A new study shows how diet pills and laxative use may be a predictor for eating disorders. Researchers from University of Minnesota School of Public Health studied data from over a thousand female participants who were surveyed during a period of 10+ years. For those who used diet pills, they had a 258 percent increased risk in getting an eating disorder diagnosis, and those who used laxatives had 177 percent increased risk.

Learn more here.

Study Finds Evidence Emotional Support Animals Benefit Those With Chronic Mental Illness

Emotional support animals may help people with chronic mental illnesses. A study from The University of Toledo paired a dog or cat from a shelter with participants who were low-income, at risk for experiencing social isolation, and had a referral from a mental health provider. Researchers tested biomarkers and surveyed participants. After 12 months, it was found that participants had less depression, anxiety, and loneliness.

Learn more here.

Brain Scans Could Offer Sign Of Postpartum Psychosis Risk

A study of 59 women suggests that brain scans could help detect postpartum psychosis risk. Of the 59 women studied, 39 were considered at risk due to bipolar disorder or schizoaffective disorder diagnoses, or previous postpartum psychosis episodes. Weeks after delivery, brain scans were conducted while the women performed tasks, and it was found that all of the women who were at risk for psychosis showed less brain network connectivity, and longer reaction times to the task activity.

Learn more here.


Olympian Raven Saunders Looks Toward Tokyo, With A Focus On Mental Health

Olympic shot putter Raven Saunders is featured in the one of the latest PBS mini-documentaries. Saunders was always a star athlete, often using sports as a coping mechanism for her childhood trauma. While she succeeded enough to go to the Rio Olympics in 2016, she also experienced burnout and suicidal ideation. After being hospitalized and going through intensive therapy, she is now preparing to qualify for and win gold in the Tokyo Olympics while keeping her mental health a priority.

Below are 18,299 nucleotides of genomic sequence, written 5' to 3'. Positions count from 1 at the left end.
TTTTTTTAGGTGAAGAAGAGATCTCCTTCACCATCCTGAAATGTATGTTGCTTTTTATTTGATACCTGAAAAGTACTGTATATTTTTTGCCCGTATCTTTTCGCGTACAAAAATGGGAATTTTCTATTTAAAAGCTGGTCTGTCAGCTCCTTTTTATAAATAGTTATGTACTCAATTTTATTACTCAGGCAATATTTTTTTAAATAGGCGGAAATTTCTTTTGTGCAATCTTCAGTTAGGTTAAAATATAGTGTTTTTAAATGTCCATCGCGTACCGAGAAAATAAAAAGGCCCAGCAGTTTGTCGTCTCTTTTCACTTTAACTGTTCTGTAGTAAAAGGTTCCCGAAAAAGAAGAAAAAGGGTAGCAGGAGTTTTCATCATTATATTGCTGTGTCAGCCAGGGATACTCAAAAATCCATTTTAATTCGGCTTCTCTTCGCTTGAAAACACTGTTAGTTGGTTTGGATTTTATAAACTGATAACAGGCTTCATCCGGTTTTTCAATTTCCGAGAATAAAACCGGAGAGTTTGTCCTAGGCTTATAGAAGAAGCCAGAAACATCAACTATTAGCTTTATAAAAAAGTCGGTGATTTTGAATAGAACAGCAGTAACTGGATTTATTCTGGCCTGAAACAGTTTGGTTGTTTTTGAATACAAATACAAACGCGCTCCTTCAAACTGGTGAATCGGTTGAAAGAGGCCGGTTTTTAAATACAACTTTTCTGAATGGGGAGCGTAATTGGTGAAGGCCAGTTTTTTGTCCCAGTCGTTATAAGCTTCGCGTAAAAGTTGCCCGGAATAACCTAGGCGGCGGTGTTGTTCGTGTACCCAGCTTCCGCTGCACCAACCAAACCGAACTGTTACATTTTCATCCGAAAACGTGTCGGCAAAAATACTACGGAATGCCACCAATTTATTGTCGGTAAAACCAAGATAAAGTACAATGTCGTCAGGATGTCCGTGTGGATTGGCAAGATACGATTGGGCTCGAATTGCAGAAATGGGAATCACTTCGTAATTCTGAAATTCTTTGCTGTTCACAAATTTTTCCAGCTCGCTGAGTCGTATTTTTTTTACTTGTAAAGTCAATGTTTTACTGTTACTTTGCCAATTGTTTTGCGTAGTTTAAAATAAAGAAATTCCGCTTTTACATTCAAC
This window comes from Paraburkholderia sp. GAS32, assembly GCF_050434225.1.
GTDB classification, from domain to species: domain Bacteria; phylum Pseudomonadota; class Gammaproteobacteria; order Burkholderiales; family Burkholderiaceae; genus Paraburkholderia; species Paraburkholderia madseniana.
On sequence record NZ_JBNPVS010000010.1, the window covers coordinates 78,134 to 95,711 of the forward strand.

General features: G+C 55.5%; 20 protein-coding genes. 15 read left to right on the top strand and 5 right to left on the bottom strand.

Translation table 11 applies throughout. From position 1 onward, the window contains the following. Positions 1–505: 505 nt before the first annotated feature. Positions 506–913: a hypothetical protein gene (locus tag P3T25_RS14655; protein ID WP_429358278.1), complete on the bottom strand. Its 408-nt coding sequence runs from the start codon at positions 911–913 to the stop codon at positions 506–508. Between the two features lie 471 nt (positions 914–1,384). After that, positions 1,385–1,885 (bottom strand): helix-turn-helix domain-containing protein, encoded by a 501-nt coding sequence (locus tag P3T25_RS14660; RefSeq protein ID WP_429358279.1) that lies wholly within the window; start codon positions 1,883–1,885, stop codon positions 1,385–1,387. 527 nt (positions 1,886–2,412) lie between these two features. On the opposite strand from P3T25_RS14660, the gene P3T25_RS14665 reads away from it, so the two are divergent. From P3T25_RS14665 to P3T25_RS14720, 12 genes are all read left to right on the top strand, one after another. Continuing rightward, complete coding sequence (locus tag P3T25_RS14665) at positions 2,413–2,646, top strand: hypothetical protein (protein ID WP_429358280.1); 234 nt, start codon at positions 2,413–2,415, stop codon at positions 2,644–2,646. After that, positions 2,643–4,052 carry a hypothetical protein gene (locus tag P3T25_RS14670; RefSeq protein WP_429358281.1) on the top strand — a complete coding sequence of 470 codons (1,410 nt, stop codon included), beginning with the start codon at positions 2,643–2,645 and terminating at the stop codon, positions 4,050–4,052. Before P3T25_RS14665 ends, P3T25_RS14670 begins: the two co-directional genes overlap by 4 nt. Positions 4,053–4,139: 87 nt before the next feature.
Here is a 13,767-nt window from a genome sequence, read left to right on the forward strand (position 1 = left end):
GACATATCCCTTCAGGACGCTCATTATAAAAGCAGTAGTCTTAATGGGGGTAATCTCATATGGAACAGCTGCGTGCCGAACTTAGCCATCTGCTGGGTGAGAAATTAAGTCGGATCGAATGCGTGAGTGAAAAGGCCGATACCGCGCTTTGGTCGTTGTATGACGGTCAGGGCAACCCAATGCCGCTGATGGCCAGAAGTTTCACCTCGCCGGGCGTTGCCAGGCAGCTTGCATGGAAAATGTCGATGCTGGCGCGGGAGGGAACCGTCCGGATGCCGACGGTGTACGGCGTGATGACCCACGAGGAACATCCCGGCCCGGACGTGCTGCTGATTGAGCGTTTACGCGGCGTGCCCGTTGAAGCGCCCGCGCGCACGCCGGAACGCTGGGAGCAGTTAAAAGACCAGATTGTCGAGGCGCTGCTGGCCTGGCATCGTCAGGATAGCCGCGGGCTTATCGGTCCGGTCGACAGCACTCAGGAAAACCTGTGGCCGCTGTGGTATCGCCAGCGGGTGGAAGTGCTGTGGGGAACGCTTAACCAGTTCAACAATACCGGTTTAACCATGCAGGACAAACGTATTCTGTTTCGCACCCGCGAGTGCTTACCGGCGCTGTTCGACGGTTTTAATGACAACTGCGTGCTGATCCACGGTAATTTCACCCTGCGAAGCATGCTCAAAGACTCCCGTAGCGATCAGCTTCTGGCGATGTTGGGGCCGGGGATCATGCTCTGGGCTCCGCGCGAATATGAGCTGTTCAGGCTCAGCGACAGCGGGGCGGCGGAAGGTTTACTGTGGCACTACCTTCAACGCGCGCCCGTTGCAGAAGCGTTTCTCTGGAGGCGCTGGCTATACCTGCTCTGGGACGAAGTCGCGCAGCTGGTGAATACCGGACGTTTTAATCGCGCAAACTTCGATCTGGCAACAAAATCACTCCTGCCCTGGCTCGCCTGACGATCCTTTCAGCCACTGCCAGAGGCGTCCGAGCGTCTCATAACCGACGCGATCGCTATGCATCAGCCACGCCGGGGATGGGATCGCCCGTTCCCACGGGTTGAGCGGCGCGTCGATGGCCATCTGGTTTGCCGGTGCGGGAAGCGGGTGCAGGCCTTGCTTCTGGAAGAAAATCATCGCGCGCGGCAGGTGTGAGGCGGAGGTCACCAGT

Learn more here.

An Olympic Athlete Takes on Depression | PBS Short Docs

Emma Chamberlain Talks Anxiety, Burnout, and Perfectionism

Youtuber Emma Chamberlain opened up to Vogue about her mental health, both growing up and throughout the pandemic. She describes her separation anxiety during childhood, and her recent fears surrounding her public life online. She also mentions perfectionism, intrusive thoughts, coping with panic attacks and burnout, and depression.

Learn more here.

Why Nike And Its CEO Are Focusing on Mental Health

John Donahoe, the CEO of Nike, talked about his journey with mental health and wellness on Yahoo Finance. After hearing an eye-opening presenter at his former job in 1988, he has since learned how to take care of himself, ask for help, and be an advocate in the workplace. He describes the initiatives they have taken at Nike, such as having counselors, wellness memberships, family support, and a partnership with Crisis Text Line.

Learn more here.